Facilities Planning committee presents ideas at public forum

Outlook Staff Writer
Outlook photo by Chris McConnell.  Facilities Planning committee member Dan Story explains the proposed plan to address overcrowding and future growth in the Laurel School District to the Board of Trustees and members of the public on Monday evening at the Laurel High School auditorium.

On Monday, the Educational Facilities Planning Community Task Force presented its $52.5 million plan to address future growth, current overcrowding and aging infrastructure in the Laurel School District to the Board of Trustees and approximately 30 members of the public.
Facilities Planning committee member Dan Story outlined the plan which he stressed is about “planning our children’s future,” and addressing the issue of crowded classrooms.
Story estimated the immediate financial needs of the school district at $43.8 million, which he said would only serve as a temporary fix.
The plan is the culmination of a process that began in 2014 with a facilities report outlining future enrollment.
A summary presented by the Task Force reads:
In 2016 LPW Architecture presented 13 proposals to the Community Task Force of possible plans for our district. As a Task Force we discussed all the options and tweaked the plan that in our opinion would work best for Laurel.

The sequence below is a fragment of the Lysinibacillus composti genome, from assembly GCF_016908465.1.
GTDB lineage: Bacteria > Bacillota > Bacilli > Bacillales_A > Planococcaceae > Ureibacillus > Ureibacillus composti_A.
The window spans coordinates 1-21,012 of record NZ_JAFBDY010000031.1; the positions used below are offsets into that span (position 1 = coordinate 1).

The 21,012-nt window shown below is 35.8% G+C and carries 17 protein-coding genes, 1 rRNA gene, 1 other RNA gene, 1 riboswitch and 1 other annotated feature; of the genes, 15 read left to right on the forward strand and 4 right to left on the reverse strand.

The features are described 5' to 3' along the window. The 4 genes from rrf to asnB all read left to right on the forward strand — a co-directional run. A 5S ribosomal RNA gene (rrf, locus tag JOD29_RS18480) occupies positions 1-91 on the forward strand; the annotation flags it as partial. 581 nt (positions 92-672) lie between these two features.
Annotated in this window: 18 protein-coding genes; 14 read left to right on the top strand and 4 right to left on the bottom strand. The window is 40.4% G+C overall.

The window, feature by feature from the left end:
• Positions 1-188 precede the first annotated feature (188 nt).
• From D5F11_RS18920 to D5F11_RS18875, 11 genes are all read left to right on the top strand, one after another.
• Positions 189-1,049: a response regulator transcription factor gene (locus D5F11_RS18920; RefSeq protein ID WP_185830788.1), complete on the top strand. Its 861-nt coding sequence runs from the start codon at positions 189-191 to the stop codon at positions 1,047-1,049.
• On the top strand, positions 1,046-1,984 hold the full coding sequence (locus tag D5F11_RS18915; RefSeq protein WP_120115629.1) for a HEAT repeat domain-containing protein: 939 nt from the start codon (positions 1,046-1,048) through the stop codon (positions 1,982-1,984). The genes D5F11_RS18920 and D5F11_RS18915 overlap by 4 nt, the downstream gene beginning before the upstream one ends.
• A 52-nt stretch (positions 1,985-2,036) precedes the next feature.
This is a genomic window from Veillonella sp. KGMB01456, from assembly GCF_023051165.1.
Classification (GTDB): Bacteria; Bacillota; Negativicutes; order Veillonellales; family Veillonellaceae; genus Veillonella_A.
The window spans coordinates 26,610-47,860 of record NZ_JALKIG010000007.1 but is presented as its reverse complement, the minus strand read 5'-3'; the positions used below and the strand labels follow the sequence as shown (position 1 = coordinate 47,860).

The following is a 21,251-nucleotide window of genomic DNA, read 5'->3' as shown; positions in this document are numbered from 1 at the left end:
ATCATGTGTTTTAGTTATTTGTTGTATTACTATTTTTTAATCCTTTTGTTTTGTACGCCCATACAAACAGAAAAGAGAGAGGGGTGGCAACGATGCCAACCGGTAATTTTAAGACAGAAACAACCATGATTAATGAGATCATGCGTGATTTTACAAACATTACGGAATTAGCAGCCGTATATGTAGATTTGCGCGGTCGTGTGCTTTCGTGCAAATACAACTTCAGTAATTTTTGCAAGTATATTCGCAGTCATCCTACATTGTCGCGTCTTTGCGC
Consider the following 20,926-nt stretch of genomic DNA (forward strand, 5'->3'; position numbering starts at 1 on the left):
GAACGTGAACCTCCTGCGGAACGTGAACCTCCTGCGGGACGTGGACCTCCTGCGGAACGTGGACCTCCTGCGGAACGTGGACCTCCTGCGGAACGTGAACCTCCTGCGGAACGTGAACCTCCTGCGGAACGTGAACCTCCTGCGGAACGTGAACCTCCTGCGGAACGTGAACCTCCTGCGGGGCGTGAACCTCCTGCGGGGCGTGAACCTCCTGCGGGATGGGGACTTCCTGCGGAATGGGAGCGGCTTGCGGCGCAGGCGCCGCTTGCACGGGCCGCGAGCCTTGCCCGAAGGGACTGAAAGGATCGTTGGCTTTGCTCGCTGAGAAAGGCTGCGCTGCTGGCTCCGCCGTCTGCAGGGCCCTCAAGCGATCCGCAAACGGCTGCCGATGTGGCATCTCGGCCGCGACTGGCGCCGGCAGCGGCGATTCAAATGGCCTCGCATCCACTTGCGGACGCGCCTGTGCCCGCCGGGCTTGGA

There was an option to only do deferred maintenance to bring existing buildings up to code and added classroom space to meet accreditation. There was also a plan to tear down existing buildings and build new ones. We feel like we picked the option that is most cost effective and fixes most, if not all, of our issues.
In March, the group chose “option number 8,” which totaled $55 million.
Supt. Linda Filpula said they pared $2.5 million off the estimate and stressed the importance of the upgrades.
“The school we went through isn’t adequate for our kids,” she said.
The plan addresses current needs and anticipated future growth facilitated by increased home and property sales, new housing developments and the proposed Interstate 90 interchange.
Filpula suggested June 12 as the date to bring an official recommendation, which would allow 2-3 weeks of public comment. She stressed the importance of community involvement in the process warning, “this can’t be [only] five people trying to get the bond passed.”
Several members of the committee and community expressed the importance of presenting clear and accurate information.
Story cited the need for transparency in how the money would be spent, while encouraging the public to “think of this as an investment.”
Stephen L’Heureux, principal architect from LPW Architects, credited the passage of a recent $100 million bond in Great Falls to an informed public. L’Heureux said a secondary tech levy failed to be approved because of what he deemed a “lack of information for the public.”
The Facility Planning committee plans to work with community members to come up with the best ways to educate the public on the necessity of the bond.


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